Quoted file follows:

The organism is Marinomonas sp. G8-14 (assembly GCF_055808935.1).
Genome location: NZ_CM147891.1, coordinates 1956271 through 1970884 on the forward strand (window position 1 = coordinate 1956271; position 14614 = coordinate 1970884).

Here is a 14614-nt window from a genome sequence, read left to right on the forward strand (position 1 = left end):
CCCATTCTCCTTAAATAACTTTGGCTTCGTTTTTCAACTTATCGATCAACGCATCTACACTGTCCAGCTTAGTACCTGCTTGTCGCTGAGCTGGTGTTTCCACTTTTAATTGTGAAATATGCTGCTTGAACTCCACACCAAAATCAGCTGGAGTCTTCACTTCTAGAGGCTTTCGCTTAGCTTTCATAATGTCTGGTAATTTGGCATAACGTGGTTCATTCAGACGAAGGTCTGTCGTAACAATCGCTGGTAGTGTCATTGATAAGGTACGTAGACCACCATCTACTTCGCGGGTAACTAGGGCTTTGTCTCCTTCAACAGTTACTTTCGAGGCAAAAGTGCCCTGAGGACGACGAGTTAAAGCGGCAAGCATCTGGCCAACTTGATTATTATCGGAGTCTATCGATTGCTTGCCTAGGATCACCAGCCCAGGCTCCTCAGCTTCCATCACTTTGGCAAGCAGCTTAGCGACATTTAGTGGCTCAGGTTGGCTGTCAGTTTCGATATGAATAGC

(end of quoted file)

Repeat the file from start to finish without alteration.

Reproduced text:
The organism is Marinomonas sp. G8-14 (assembly GCF_055808935.1).
Genome location: NZ_CM147891.1, coordinates 1956271 through 1970884 on the forward strand (window position 1 = coordinate 1956271; position 14614 = coordinate 1970884).

Here is a 14614-nt window from a genome sequence, read left to right on the forward strand (position 1 = left end):
CCCATTCTCCTTAAATAACTTTGGCTTCGTTTTTCAACTTATCGATCAACGCATCTACACTGTCCAGCTTAGTACCTGCTTGTCGCTGAGCTGGTGTTTCCACTTTTAATTGTGAAATATGCTGCTTGAACTCCACACCAAAATCAGCTGGAGTCTTCACTTCTAGAGGCTTTCGCTTAGCTTTCATAATGTCTGGTAATTTGGCATAACGTGGTTCATTCAGACGAAGGTCTGTCGTAACAATCGCTGGTAGTGTCATTGATAAGGTACGTAGACCACCATCTACTTCGCGGGTAACTAGGGCTTTGTCTCCTTCAACAGTTACTTTCGAGGCAAAAGTGCCCTGAGGACGACGAGTTAAAGCGGCAAGCATCTGGCCAACTTGATTATTATCGGAGTCTATCGATTGCTTGCCTAGGATCACCAGCCCAGGCTCCTCAGCTTCCATCACTTTGGCAAGCAGCTTAGCGACATTTAGTGGCTCAGGTTGGCTGTCAGTTTCGATATGAATAGC